OSU Leadership Center

College of Food, Agricultural, and Environmental Sciences
Leadership Topics
Our interactive workshops provide solutions to real-time issues. Check out our Signature Workshops.
O-H-I-O
“Oh! Come let’s sing Ohio’s praise, and songs to Alma Mater raise… How firm thy friendship O-hi-O. From the buckeye trees on campus, to the school's fight songs, there are many traditions and history about the University.
The Ohio State University
As part of the College of Food Agricultural and Environmental Science, we are proud to be a part of the University's Land-Grant Mission.
Our Team
Our skilled professionals have expertise in a variety of leadership topics. Contact us for help in building your leadership capacities.
OSU Leadership Center
Our mission is to provide “research-based resources and high quality practical programs to build and strengthen leadership capacities that make a positive difference in the lives of Ohio’s citizens.”
         

OSU Leadership Center

Welcome to the OSU Leadership Center Website

The OSU Leadership Center is lead by a group of professionals dedicated to providing leadership-centered education and research to individuals, organizations and communities.  We provide high-quality, practical programs to build and strengthen leadership capacities, and we offer an in-depth collection of leadership-related resources for loan. 

Created in 1990, the center is located on the Columbus campus of The Ohio State University and is a part of the Departments of Agricultural Communication, Education, and Leadership and OSU Extension.  Our mission is to provide research-based resources and high quality practical programs to build and strengthen leadership capacities that make a positive difference in the lives of Ohio's citizens.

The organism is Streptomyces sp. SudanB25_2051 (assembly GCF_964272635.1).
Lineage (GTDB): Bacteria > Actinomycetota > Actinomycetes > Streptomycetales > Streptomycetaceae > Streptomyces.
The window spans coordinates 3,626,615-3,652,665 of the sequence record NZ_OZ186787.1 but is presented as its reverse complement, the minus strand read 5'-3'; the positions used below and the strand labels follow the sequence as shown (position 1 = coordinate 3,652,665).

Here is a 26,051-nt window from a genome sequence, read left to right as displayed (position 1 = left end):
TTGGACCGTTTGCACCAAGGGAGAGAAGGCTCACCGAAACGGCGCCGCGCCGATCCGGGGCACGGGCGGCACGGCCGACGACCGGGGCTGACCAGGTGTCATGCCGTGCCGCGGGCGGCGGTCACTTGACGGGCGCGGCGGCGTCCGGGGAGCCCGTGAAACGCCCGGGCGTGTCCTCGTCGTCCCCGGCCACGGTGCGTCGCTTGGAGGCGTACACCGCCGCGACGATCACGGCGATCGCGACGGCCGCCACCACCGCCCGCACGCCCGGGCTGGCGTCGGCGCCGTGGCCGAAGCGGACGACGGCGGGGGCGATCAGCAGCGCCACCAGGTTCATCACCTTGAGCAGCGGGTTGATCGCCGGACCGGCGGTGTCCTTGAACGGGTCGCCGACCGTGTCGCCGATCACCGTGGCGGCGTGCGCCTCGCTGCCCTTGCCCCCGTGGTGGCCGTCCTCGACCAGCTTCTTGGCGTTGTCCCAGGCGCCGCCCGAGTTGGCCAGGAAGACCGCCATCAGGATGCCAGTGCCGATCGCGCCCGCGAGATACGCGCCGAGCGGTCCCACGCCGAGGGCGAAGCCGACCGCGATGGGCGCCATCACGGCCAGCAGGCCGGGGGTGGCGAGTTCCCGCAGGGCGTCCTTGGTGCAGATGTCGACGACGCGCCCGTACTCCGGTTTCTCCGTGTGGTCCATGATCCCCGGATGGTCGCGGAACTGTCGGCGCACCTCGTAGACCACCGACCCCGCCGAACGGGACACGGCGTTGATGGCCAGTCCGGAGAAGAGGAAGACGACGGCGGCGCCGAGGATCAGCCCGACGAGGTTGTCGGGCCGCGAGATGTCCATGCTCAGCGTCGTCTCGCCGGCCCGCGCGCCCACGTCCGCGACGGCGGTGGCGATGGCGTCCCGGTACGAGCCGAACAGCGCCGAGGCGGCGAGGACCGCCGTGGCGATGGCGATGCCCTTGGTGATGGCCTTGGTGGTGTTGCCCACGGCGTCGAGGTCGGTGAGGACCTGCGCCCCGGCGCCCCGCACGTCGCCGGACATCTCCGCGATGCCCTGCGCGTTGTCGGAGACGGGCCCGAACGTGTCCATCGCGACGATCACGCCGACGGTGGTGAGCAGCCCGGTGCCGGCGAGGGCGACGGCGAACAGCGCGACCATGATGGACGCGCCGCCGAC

Quotes of the Day

You get the best out of others when you give the best of yourself.

- Harry Firestone -

I haven't failed, I've found 10,000 ways that don't work.

- Thomas Edison -

Remember that it is far better to follow well than to lead indifferently.

- John G. Vance -

Leadership involves conduct. Conduct is determined by values, values are what makes us who we are.

- H. Norman Sckwarzkopf -

Leadership is action, not position.

- Donald McGannon -

         

Pages

Testimonials

Jeff, you related extremely well with your audience.  The material presented was a very accurate assessment of me personally.  You did an excellent job in presenting your information.  Great Job!

Workshop Participant

I provide a biweekly electronic The Health at Work 4 All! newsletter, a collection of information from various sources that is intended to provide readers with information around workplace health and wellness...

Sandy Richardson, Middlesex London Health Unit

A good friend introduced me to Leadership Moments years ago as a young professional. Through my bouncing around and eventually climbing the corporate ladder of success, Leadership Moments provided insights and...

Robert E. Jones

The Ohio Department of Transportation has taken advantage of the OSU 21st Century Leadership Series over the past two years to develop its leaders and improve their leadership skills. Participation in various offerings...

Dave Coyle, ODOT

Dr. King did a good job of explaining the material in a way that made it easy to relate to and use in our own situation.

Workshop Participant

         

Our Blog

By: Beth Flynn, Wednesday, August 31st, 2016

"Leaders of organizations must be willing to create team-friendly environments for teams to function effectively.  This means that they must do the following:

By: Beth Flynn, Monday, August 22nd, 2016

"Being persistent means that when things get in the way, as they will, you will find a way of overcoming them.  If people knock you down, as they will, you are able to pick yourself up, dust yourself off and return to your path.  It also means that when doubts creep into your mind, as they will, you are able to listen to their message without being distracted from your purpose.

By: Beth Flynn, Monday, August 22nd, 2016
  • "Avoid sweeping statements.  Words such as 'always' and 'never' only make people angry, and defensive.
  • Focus on major responsibilities and performance standards.
  • Ask recipients to identify causes of performance problems.
  • Provide feedback frequently.
  • Discuss behaviors or results, not the person.
  • Specify what needs to be done.
  • Use both positive and negative feedback.
  • Coach rather than judge.
  • Fit feedback to the individual (p. 126)."